Today we did not have any class tours, but instead were given the opportunity to branch out and explore this awesome city! Dr. Griffis took several of my classmates on a trip to the Dunfermline Carnegie Library; Dunfermline was Andrew Carnegie’s birthplace, and its library was the first Carnegie library. Unfortunately, the library is now closed, and is undergoing renovations to be turned into a museum and art gallery, but Dr. Griffis got special permission for our class to tour the building and to then see the town itself. Though I wanted to take advantage of this opportunity, I also wanted to explore Edinburgh – I was not expecting to fall in love with this city, but I have. In the end, I decided to stay behind with Jessica.
One of Jessica’s cousins, Michelle, has been traveling around Europe while we’ve been here, and she came to Edinburgh last night. So Jessica and I met up with her this morning.Though I have to say, I was concerned today would be disastrous – I have a heart condition called Paroxysmal Supraventricular Tachycardia (PSVT for short). I’ve had it my entire life, and was officially diagnosed when I was 7. Though my episodes are not particularly dangerous or life-threatening by any means, they are temporary debilitating and episodes can last a matter of minutes or over 24 hours. As Forrest Gump would say, “Ya never know what you’re gonna get.” So when I woke up early this morning having an episode, I was fearful that my day of fun had been ruined. Luckily, the episode was a short one, and I was soon up and ready to go!
Jessica, Michelle, and I headed into town and walked straight up to Edinburgh Castle. The castle sits atop a rock that was formed
from an ancient volcano, similar to the origins of Arthur’s Seat. The rock has been occupied since the 2nd century AD, and there has been a castle there since the 12th century. In the 1600’s, the castle, due to its excellent natural defenses, became heavily used as a military fortress, and many of its buildings were destroyed, though later rebuilt.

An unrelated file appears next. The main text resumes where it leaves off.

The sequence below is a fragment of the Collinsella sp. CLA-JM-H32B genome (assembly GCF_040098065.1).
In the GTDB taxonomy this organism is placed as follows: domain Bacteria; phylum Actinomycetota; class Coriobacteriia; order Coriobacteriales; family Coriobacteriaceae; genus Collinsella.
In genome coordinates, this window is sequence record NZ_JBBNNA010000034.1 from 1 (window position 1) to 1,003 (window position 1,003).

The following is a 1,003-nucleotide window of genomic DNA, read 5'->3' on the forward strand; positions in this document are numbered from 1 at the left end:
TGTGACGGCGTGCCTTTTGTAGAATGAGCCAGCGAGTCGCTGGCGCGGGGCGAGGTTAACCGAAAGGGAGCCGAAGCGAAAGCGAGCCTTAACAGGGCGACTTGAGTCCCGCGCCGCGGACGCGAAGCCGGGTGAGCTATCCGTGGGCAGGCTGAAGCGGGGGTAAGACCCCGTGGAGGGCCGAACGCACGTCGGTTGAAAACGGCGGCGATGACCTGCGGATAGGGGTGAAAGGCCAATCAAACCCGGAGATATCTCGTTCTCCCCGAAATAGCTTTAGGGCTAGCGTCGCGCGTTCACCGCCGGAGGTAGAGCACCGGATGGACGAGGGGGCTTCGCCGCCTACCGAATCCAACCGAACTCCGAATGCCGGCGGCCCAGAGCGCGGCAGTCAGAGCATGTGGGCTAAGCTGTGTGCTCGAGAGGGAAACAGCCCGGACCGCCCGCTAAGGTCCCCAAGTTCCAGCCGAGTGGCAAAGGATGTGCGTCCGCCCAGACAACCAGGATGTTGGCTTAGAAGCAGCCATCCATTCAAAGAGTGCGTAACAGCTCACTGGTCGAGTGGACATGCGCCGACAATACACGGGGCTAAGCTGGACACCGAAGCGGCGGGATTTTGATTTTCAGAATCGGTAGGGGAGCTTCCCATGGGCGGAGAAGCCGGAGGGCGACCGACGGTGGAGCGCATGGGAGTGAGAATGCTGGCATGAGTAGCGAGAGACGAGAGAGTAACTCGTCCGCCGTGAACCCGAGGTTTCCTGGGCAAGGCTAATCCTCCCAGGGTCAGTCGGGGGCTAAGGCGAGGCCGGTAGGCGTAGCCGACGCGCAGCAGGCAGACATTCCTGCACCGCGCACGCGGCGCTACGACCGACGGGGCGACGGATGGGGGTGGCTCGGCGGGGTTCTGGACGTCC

One notable exception from the castle’s destruction is St. Margaret’s Chapel, which is still standing from the 12th century, and is the oldest building in Edinburgh. Though the chapel is small, it is still used for weddings and ceremonies today.
We toured the castle grounds for several hours, and saw all of its main attractions – the One O’Clock Gun was a bit startling! Every day at 1:00pm the master gunner fires off the cannon, and the girls and I wanted to see this. So right before 1, we went to the area and found a bench… all of a sudden, right in the middle of our conversation, BOOM!! I think all 3 of us jumped a foot – guess we should have paid more attention to the time! We also toured the various museums in the compound, including the National War Museum and the Dragoon Guards Regimental Museum, which were excellently done. The military prisons where POWs were housed were both fascinating but also a bit spooky to set foot in. But the crown jewel of the day (no pun intended) had to be seeing the Crown Jewels of Scotland, also called the Honours of Scotland. I highly encourage you to click on the link and read more about their interesting history – they are the oldest regalia from the British Isles, and the crown, sword, and sceptre date back to the 1400 and 1500’s.
I hated to say goodbye to the castle, but we soon walked back down the Royal Mile and began to shop, shop, shop! Obviously the most popular selling items are tartans and other clan-related regalia. I treated myself to a (
very expensive!) Harris Tweed bag. (Ignore what’s in the parentheses, Mom). Harris Tweed items are handwoven in Scotland from pure wool, and their trademark is the oldest registered trademark in the UK. Fun Fact: Harris Tweed is actually protected by an Act of Parliament – the Harris Tweed Act from 1993,which provides strict outlines for the conditions in which the cloth is made. See? I wasn’t just buying a satchel – but also supporting these true Scottish artisans. At least that’s what I’ll tell myself when my bank account is mysteriously empty once I return home…